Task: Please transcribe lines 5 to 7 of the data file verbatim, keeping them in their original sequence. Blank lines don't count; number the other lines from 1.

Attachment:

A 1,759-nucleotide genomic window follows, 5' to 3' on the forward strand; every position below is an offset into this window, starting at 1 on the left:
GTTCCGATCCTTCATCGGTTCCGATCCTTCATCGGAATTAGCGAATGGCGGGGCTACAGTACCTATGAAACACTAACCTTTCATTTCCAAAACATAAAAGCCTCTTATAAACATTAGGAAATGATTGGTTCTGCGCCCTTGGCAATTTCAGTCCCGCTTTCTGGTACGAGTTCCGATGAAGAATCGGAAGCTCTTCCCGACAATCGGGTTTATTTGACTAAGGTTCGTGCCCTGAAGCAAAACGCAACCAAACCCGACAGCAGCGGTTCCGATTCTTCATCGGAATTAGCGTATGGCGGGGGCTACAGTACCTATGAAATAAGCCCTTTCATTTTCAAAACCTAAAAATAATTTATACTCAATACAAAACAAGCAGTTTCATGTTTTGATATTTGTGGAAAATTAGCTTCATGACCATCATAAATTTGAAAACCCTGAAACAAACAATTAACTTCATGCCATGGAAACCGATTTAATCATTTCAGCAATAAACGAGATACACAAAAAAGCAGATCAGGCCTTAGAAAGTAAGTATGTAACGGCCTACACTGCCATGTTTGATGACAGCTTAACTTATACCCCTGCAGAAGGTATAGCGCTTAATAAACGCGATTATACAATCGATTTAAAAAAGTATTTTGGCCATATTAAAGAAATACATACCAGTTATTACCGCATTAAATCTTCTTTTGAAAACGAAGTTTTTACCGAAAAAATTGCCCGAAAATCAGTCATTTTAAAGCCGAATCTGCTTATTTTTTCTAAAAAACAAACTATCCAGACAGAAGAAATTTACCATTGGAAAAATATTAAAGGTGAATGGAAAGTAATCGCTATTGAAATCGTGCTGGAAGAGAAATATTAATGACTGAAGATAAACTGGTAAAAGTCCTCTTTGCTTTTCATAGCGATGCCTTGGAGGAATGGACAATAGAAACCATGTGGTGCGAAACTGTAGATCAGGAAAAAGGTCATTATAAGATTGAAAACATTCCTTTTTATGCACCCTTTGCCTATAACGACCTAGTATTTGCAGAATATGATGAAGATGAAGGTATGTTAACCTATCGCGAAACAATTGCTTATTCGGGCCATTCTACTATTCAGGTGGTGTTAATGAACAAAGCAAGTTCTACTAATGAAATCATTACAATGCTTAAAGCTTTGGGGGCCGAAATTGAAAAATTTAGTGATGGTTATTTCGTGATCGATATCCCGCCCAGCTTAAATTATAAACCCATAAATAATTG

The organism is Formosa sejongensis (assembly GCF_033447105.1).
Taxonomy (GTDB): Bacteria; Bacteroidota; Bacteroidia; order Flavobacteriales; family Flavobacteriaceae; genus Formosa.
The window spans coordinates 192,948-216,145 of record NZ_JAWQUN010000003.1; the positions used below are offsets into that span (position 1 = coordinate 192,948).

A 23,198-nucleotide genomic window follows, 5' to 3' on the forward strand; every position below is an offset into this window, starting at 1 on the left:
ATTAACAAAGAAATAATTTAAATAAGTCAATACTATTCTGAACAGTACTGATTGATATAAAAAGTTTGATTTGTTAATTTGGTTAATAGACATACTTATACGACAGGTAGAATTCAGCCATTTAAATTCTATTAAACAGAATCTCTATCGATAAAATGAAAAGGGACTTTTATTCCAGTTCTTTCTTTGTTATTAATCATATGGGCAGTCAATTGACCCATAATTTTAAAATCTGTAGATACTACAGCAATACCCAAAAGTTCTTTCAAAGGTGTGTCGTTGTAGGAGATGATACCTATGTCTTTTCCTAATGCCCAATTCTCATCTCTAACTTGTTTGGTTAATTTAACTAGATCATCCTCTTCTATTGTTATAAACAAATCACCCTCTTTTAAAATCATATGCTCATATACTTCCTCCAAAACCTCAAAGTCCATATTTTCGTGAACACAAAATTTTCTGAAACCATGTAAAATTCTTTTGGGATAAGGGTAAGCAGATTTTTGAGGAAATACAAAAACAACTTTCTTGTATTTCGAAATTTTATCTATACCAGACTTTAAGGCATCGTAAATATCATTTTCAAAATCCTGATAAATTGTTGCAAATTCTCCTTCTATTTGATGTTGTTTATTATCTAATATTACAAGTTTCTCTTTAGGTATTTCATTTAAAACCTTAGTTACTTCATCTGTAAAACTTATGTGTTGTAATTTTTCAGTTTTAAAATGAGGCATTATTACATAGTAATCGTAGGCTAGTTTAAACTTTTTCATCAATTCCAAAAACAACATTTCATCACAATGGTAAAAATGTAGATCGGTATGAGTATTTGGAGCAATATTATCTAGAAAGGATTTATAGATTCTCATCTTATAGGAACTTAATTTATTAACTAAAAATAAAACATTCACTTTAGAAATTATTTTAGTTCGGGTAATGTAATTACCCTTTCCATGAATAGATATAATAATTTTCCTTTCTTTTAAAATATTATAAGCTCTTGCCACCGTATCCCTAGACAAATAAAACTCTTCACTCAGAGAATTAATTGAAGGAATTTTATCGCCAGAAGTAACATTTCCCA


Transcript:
The window spans coordinates 192,948-216,145 of record NZ_JAWQUN010000003.1; the positions used below are offsets into that span (position 1 = coordinate 192,948).

A 23,198-nucleotide genomic window follows, 5' to 3' on the forward strand; every position below is an offset into this window, starting at 1 on the left:
ATTAACAAAGAAATAATTTAAATAAGTCAATACTATTCTGAACAGTACTGATTGATATAAAAAGTTTGATTTGTTAATTTGGTTAATAGACATACTTATACGACAGGTAGAATTCAGCCATTTAAATTCTATTAAACAGAATCTCTATCGATAAAATGAAAAGGGACTTTTATTCCAGTTCTTTCTTTGTTATTAATCATATGGGCAGTCAATTGACCCATAATTTTAAAATCTGTAGATACTACAGCAATACCCAAAAGTTCTTTCAAAGGTGTGTCGTTGTAGGAGATGATACCTATGTCTTTTCCTAATGCCCAATTCTCATCTCTAACTTGTTTGGTTAATTTAACTAGATCATCCTCTTCTATTGTTATAAACAAATCACCCTCTTTTAAAATCATATGCTCATATACTTCCTCCAAAACCTCAAAGTCCATATTTTCGTGAACACAAAATTTTCTGAAACCATGTAAAATTCTTTTGGGATAAGGGTAAGCAGATTTTTGAGGAAATACAAAAACAACTTTCTTGTATTTCGAAATTTTATCTATACCAGACTTTAAGGCATCGTAAATATCATTTTCAAAATCCTGATAAATTGTTGCAAATTCTCCTTCTATTTGATGTTGTTTATTATCTAATATTACAAGTTTCTCTTTAGGTATTTCATTTAAAACCTTAGTTACTTCATCTGTAAAACTTATGTGTTGTAATTTTTCAGTTTTAAAATGAGGCATTATTACATAGTAATCGTAGGCTAGTTTAAACTTTTTCATCAATTCCAAAAACAACATTTCATCACAATGGTAAAAATGTAGATCGGTATGAGTATTTGGAGCAATATTATCTAGAAAGGATTTATAGATTCTCATCTTATAGGAACTTAATTTATTAACTAAAAATAAAACATTCACTTTAGAAATTATTTTAGTTCGGGTAATGTAATTACCCTTTCCATGAATAGATATAATAATTTTCCTTTCTTTTAAAATATTATAAGCTCTTGCCACCGTATCCCTAGACAAATAAAACTCTTCACTCAGAGAATTAATTGAAGGAATTTTATCGCCAGAAGTAACATTTCCCA